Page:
Being a parent is difficult, being one of a child with special needs is twice as difficult. These recommendations will help you to face every day with your best effort. Because you are not alone, there are many parents like you that love their kids but know how difficult it is. Keep reading and try to practice these, that way you will be a great time while parenting your kid with special needs.

You are not alone

There are many parents, that as you are dealing and trying to live as best they can. Yes maybe your kid’s diagnosis isn’t like others, but these parents know the difficulties, the struggles, the fears and the hope that their son or daughter can be happy because your kids’ happiness will be the most important thing for you. Find a group of parents that will understand you and will tell you their experiences, for you to make notes.

Let others take care of you

You are constantly taking care of your child safety and health, but what about yours? You also will need time for yourselves, take a break, ask a relative or friends that know and fully understand the kid diagnosis and can help for a couple of hours, let them feed you, too. They can even help with the house chores, but let them help you, trying to to do everything by yourselves won’t let to health problems.

You aren’t perfect, but you’re your child’s superheroes

Yes, we are humans and as one we make mistakes, try not to punish yourselves for them, even the first timers of non ASD children make mistakes, so take a deep breath, and let it go! Because in front of your kid you are superheroes, you are the ones that make their dreams come true, that help them with everything, and you always are going to be there for them. You are doctors, nurses, therapists, teachers, and parents, so you are not regular.

Time for your kids

With busy schedules for your kid’s condition, you are not spending quality time with them, so it would be good to make time for simple but important things like reading for them, plan a picnic, play with them, whatever it makes them happy. Just be with them outside busy schedules and hospital appointments.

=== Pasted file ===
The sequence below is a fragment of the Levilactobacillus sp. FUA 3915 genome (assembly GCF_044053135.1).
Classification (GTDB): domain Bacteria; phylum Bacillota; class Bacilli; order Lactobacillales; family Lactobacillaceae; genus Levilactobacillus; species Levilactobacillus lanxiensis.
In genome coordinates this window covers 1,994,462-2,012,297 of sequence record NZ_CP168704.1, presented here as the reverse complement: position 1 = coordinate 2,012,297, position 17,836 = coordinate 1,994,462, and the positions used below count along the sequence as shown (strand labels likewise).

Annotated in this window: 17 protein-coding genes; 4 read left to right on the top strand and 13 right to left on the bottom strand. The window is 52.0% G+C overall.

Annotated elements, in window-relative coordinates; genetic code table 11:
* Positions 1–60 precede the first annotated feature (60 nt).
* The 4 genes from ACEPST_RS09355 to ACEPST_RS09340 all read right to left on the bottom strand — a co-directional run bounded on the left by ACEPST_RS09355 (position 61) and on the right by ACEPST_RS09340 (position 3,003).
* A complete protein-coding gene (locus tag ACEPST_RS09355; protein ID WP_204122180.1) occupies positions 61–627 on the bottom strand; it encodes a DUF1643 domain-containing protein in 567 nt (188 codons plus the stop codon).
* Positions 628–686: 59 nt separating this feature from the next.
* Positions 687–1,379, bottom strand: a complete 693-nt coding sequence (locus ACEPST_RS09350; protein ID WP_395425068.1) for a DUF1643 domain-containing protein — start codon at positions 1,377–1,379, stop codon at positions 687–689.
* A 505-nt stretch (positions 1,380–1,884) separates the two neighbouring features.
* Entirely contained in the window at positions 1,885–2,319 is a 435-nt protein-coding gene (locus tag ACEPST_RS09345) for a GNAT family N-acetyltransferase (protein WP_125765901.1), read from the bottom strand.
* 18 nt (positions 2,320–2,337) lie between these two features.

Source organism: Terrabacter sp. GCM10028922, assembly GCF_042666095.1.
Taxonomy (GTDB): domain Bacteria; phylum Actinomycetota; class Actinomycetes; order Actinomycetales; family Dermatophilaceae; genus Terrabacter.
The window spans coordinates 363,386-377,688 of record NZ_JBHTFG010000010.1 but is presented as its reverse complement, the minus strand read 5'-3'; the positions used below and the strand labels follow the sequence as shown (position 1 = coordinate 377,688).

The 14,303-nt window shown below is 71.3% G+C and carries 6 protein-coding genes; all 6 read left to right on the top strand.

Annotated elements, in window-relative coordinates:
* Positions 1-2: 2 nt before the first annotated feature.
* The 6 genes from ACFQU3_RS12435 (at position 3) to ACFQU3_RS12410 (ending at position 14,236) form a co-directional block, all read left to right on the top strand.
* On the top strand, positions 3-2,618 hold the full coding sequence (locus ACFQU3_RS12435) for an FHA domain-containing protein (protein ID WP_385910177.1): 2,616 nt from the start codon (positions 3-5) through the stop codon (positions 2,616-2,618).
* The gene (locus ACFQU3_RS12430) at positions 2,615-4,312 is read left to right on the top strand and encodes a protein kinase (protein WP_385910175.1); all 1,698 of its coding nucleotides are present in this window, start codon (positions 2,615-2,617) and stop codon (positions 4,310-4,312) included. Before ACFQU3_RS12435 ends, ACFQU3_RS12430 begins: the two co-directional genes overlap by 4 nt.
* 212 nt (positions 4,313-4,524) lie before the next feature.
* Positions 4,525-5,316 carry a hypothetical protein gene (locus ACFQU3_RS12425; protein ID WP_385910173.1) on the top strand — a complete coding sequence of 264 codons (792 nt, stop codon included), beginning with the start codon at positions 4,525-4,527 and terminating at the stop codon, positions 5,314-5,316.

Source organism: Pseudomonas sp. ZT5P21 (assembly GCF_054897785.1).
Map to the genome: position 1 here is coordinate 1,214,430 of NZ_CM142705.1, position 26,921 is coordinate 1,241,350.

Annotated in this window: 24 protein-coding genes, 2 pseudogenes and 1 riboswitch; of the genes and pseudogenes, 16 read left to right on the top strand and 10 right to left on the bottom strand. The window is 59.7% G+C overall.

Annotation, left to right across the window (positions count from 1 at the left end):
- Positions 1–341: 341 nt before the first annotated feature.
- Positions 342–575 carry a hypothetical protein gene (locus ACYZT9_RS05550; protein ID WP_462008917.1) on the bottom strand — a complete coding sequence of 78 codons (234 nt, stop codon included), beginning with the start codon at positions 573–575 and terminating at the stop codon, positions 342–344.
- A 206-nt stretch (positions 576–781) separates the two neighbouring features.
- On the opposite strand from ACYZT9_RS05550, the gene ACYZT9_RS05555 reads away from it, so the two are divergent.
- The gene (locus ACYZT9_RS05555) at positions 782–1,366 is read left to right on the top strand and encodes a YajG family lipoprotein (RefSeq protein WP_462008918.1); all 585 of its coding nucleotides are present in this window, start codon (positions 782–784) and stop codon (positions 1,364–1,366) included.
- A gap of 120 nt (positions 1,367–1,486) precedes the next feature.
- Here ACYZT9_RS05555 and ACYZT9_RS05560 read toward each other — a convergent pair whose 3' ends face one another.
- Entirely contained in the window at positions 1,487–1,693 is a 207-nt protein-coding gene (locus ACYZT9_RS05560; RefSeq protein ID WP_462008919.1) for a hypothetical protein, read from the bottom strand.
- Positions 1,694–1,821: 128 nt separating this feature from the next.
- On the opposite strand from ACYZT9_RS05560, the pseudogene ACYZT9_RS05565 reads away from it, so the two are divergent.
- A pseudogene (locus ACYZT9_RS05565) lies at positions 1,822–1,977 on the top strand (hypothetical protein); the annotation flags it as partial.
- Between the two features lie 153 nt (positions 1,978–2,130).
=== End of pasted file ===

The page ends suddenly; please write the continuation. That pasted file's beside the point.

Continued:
Making heart-wrenching decisions

Because of your child’s diagnosis, you will face a lot of tough choices, but the best way to make them it’s kept to one and never rethink it. Also, it will be good to speak about it with other parents, there won’t be anybody that will understand you better than them. We know that it won’t be easy but try it to do it this way, or make your own way, parenting is a long learning journey.

Forgive yourselves

In this long journey you will make mistakes, bad decisions and will face tough situations, but forgive yourselves everytime that you are wrong, everytime that you feel that you made a terrible mistake, and everytime that you think you can’t do it anymore. Forgive yourselves and always ask for help.

Don’t lose your identity

Being a parent of a kid with special needs doesn’t mean you have a new identity. Many things are going to change, but your true self should never change. Show your son or daughter who you are with everything that comes with you. Find things for you, like a hobby, or try to keep your old friends around, go out with them and speak of things outside parenting or family.

Celebrate the small achievements of your son or daughter

Be proud and show around what your child get to know or do. They may seem small in comparison to other kids, but for you and the kids, they are huge achievements. Remember: for some of them, learning and do simple things could extremely complicated, so praised and brag about a first word, a smile, a first step, be in a team, or simply read a single line.

Don’t make comparisons

Every human is different, so try never to compare them with others. Their diagnosis could be in the same spectrum but can have different levels, or they can suffer different conditions, so never try to do that. Your child is unique, and he or she will show their strengths when the time is right.

Marriage time

If you are in a relationship, or are married, and have a kid with special needs, you will need time as a couple, make that time happen period! Your marriage, just like your child, is important to never put them behind because of your kid schedule or medical appointments, just like before asking for help, and enjoy a fancy date with your partner.

Trust your parent’s instinct

Be a parent come with wonderful gifts like instinct, so use them every time that you feel that something is off. Doctors, teachers, specialists, and therapists know their fields and professions, but if you don’t like it follow those instincts; they are usually right and you would make a good call.

Parenting is hard work, but if your child has a special need, is twice as hard. So keep in mind these tips, and be the best parent as you can. Here at Autism Soccer can give you the best advice and programs for your kids, so don’t doubt and visit us!

parenting and special needs

Never be afraid to ask for help, and be sure to enjoy your kid as much as you can.